Safe Social Distancing

oating safety is always—always—a critical consideration whenever you push off the dock, but with all the recent issues regarding COVID-19, many people are wondering if boating is considered a safe social distancing practice.

As boaters everywhere do their best to navigate these uncharted waters, we’ll do our best to serve as a reliable resource in answering some questions about boating during the coronavirus—following best practices for social distancing on the water.

Is Boating a Safe Social Distancing Activity?

The short answer is yes, but the long answer is a bit more involved.

First and foremost, all the usual rules apply:

  • You need to limit the people aboard to those family members you share your home with, period—no guests.
  • You also can’t raft up with other boats or pull up onto a beach close to another boat, as that could put you in close proximity with the occupants.
  • You also have to be careful to maintain a safe distance from others when doing things like loading up at the marina or fueling the boat.

After doing anything that requires touching an item someone else may have touched, like a marina gate lock or a fuel pump, disinfect by washing your hands or using a hand sanitizer as soon as possible.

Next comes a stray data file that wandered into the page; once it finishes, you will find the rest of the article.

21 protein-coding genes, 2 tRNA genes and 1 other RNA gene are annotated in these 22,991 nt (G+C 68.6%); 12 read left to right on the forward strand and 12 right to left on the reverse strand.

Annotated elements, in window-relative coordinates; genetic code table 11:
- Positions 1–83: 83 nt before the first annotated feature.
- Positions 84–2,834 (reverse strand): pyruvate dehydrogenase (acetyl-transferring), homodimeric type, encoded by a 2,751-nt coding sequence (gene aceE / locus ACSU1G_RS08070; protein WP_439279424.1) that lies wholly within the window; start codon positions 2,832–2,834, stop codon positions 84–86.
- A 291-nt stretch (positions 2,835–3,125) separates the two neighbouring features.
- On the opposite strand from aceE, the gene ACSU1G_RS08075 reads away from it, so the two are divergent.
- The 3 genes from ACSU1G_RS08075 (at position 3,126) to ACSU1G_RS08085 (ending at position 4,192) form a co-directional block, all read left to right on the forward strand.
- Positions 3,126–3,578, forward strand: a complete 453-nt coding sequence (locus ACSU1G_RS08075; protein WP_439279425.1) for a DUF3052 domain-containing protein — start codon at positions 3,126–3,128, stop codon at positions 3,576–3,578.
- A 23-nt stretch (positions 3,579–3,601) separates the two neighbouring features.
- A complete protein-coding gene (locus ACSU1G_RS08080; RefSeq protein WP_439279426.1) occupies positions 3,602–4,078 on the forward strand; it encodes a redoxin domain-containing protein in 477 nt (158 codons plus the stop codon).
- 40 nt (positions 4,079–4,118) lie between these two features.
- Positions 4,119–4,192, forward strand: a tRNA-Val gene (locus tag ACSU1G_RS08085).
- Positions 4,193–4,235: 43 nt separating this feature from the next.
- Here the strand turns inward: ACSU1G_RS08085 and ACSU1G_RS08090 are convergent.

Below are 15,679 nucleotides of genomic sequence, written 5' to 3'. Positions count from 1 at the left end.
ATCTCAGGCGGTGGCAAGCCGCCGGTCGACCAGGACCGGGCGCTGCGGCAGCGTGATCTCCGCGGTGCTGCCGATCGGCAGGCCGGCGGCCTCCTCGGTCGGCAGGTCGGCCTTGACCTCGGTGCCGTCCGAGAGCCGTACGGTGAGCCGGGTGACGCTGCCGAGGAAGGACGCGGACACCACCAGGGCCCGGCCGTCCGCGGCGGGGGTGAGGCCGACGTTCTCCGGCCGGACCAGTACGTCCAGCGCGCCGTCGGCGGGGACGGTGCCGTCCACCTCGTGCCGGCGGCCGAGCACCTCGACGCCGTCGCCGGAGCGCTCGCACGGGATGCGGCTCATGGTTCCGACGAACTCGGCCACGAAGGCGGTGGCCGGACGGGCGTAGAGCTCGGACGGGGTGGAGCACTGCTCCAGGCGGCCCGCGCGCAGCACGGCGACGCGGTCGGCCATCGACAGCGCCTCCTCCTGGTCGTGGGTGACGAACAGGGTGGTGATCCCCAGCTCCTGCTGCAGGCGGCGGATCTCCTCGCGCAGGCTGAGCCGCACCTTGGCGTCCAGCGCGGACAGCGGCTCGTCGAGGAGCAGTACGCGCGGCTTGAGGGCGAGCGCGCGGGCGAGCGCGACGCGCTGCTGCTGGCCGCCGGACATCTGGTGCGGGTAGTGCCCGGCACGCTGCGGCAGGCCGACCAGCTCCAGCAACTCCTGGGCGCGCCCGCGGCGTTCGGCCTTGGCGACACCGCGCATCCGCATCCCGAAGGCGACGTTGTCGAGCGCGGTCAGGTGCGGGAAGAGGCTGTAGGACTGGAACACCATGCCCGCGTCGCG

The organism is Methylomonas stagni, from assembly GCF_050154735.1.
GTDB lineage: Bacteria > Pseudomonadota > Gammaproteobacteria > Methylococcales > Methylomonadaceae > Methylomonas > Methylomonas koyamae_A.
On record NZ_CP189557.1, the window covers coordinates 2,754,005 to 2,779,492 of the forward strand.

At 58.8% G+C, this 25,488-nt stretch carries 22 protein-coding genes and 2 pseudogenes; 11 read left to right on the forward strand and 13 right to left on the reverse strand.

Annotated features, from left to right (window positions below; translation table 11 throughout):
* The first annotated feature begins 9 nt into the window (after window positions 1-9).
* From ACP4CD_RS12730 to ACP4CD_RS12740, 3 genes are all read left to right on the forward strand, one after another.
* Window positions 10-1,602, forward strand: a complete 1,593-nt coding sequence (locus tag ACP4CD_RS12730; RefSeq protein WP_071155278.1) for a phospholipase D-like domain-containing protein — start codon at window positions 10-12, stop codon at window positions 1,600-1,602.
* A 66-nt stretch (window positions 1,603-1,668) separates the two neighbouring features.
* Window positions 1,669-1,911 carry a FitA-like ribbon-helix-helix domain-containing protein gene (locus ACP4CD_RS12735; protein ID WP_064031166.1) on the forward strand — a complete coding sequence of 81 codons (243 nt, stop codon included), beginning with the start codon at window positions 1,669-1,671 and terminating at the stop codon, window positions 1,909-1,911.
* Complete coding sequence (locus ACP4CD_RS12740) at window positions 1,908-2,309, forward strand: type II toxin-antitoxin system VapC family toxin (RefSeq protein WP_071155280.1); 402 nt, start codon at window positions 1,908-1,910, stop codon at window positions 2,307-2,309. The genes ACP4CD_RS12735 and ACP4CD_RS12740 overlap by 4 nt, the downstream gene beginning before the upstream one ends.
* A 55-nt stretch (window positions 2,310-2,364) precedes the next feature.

Keeping your boat disinfected is critical. Like many solid surfaces, the parts of your boat could temporarily house the COVID-19 virus. As long as you keep boating between you and your family, your boat in and of itself shouldn’t be any problem. But what if you want to be extra cautious and disinfect your boat?

In that case, go by the CDC Recommendations. That means disinfecting surfaces with EPA- approved disinfectants, however, you should remember that some of the approved disinfectants (like bleach or acids) can harm some of the surfaces of a boat. The canvass and vinyls are particularly subject to damage or discoloration, if disinfecting chemicals are left on their surfaces.

So, after disinfecting be sure to give your boat a thorough wash- down. The most important thing overall is simply to maintain a clean boat.

Boaters love getting out on the water, and part of that love comes from bonding with family, and spending quality time with a loved one, or just enjoying the solitude.

Thankfully, in areas like the Lakes Region of New Hampshire, where short-distance travel hasn’t been entirely eliminated we can still do all of these things safely on our boats. Keep up to date on our local regulations and how they may affect your next excursion. Be careful to maintain social distancing practices. And then cast off those lines and feel the wind in your hair—because boating is still the hands-down best way to enjoy lake living on planet Earth.


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